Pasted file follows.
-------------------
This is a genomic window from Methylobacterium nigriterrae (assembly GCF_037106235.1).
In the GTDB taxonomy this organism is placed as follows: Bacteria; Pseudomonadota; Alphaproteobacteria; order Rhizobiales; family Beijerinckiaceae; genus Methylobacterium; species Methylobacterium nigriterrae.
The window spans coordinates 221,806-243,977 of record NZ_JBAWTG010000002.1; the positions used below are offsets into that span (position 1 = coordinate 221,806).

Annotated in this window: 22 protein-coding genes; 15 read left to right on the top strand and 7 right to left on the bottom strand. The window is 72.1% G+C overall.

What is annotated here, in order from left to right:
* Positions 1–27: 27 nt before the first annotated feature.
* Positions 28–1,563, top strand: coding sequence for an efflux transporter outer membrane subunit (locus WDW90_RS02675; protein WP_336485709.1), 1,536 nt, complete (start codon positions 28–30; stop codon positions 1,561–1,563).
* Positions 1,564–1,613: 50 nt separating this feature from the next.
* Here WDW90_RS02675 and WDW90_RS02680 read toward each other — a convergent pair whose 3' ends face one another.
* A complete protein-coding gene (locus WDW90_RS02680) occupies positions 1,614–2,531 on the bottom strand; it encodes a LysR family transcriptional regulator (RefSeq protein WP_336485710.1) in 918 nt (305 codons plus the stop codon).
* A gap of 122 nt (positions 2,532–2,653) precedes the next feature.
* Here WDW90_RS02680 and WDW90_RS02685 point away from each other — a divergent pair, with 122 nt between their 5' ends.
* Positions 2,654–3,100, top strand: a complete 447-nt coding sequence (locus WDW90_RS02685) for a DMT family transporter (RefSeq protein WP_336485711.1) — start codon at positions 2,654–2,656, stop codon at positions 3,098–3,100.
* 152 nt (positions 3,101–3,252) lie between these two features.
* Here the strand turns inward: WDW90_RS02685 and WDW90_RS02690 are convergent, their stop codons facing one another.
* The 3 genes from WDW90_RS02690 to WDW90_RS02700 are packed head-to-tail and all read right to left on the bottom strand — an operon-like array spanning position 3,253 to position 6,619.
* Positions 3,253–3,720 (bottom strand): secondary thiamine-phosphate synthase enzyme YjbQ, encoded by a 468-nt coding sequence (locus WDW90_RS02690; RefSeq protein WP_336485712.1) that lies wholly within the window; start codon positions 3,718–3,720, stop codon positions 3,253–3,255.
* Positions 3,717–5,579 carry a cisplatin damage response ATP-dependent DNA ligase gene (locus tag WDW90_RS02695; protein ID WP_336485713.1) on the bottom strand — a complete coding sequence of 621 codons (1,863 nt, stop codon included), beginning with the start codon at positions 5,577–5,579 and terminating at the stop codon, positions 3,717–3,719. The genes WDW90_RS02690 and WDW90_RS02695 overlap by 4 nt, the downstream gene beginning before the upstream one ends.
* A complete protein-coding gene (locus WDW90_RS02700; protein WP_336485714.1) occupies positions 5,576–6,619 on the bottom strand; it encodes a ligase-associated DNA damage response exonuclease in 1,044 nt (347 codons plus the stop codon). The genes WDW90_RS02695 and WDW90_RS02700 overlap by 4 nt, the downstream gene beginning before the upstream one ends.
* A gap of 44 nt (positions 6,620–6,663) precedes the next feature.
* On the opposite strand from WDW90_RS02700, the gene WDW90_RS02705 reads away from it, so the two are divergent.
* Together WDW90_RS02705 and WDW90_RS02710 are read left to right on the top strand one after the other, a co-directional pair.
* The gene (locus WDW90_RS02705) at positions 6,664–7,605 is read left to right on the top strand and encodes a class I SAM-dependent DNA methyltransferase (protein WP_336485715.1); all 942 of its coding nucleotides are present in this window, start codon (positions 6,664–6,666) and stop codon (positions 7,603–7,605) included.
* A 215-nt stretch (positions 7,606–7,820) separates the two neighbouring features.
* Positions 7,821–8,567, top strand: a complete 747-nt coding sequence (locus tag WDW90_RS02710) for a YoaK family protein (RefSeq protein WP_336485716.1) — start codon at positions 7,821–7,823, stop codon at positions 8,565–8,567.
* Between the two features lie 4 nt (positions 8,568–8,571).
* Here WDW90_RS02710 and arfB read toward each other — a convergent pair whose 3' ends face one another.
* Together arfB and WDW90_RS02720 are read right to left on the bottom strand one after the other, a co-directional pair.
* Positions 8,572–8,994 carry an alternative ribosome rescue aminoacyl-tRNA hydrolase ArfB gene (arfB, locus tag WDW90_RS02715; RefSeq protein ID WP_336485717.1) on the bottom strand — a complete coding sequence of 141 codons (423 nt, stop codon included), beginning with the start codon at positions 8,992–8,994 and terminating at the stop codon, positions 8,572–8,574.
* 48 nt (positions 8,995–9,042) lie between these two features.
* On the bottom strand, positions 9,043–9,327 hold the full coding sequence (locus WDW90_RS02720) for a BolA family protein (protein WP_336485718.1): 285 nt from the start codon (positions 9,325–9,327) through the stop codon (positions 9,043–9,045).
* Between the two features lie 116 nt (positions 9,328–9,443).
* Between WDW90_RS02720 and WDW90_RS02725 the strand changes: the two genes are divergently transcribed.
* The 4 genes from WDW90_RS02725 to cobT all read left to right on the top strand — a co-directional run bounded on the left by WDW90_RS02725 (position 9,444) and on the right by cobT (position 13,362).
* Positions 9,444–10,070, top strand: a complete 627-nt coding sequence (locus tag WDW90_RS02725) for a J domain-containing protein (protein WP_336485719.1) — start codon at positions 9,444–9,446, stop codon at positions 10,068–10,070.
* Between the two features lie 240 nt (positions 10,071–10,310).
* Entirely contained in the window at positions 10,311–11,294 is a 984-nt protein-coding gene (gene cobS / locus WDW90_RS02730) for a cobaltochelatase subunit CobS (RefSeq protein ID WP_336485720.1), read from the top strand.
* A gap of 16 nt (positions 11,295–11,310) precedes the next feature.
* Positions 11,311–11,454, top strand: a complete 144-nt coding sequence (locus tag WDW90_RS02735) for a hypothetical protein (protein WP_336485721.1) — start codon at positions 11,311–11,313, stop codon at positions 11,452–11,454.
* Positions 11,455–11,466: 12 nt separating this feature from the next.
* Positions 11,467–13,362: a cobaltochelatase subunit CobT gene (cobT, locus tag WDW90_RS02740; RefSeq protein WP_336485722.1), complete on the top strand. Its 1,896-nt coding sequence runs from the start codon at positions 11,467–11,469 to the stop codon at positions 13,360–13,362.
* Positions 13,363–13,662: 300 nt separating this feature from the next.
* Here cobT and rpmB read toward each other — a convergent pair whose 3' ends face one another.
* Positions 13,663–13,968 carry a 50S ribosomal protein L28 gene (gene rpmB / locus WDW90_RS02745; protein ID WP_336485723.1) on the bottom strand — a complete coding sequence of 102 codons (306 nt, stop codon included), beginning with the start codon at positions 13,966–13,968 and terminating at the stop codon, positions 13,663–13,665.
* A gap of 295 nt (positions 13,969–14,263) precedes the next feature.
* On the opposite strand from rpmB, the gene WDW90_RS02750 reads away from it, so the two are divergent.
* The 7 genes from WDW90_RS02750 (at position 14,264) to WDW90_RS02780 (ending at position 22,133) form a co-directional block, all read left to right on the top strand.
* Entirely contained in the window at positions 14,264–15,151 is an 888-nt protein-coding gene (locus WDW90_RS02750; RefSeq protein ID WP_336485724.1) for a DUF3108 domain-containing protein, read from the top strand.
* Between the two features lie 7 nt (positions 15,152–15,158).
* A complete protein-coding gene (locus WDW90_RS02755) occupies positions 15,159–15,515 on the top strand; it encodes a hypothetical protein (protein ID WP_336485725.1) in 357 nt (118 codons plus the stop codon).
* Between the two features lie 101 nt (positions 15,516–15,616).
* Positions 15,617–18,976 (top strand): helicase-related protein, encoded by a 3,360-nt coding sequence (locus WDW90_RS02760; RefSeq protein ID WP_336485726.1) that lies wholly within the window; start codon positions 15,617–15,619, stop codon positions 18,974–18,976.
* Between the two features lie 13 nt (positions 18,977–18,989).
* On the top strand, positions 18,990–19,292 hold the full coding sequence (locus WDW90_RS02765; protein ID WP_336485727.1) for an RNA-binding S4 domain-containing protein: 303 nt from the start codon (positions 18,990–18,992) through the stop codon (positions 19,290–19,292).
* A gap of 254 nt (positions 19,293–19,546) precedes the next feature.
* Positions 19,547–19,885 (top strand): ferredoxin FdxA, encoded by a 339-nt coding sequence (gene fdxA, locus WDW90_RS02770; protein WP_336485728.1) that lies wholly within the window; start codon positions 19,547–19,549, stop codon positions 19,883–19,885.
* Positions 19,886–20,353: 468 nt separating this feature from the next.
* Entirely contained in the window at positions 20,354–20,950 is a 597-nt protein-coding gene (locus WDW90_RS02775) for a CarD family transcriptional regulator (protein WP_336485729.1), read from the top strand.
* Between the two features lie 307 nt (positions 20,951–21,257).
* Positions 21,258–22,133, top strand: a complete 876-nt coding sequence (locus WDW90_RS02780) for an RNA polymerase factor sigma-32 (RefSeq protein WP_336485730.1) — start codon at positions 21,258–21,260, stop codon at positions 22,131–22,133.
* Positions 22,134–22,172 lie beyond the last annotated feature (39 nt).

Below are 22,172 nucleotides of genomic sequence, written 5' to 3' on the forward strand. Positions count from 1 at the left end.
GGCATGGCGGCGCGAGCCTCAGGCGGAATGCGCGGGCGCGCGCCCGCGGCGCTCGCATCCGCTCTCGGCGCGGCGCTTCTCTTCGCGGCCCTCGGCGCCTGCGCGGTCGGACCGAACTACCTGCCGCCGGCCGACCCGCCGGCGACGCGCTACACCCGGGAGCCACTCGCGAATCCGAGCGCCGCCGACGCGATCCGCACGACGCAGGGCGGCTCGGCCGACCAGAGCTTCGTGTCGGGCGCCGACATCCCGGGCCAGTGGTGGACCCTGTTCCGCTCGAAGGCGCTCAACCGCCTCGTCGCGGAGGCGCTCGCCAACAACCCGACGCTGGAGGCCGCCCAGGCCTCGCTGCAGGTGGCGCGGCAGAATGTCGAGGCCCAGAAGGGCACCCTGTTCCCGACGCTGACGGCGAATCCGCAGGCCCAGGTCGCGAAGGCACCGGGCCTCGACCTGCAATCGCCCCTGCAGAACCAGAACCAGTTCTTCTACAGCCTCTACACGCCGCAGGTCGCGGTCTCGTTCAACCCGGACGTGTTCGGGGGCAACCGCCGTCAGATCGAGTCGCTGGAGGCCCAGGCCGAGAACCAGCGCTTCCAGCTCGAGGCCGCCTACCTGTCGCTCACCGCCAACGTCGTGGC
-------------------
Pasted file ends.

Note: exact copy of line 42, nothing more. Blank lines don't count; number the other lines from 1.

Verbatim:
* Positions 13,363–13,662: 300 nt separating this feature from the next.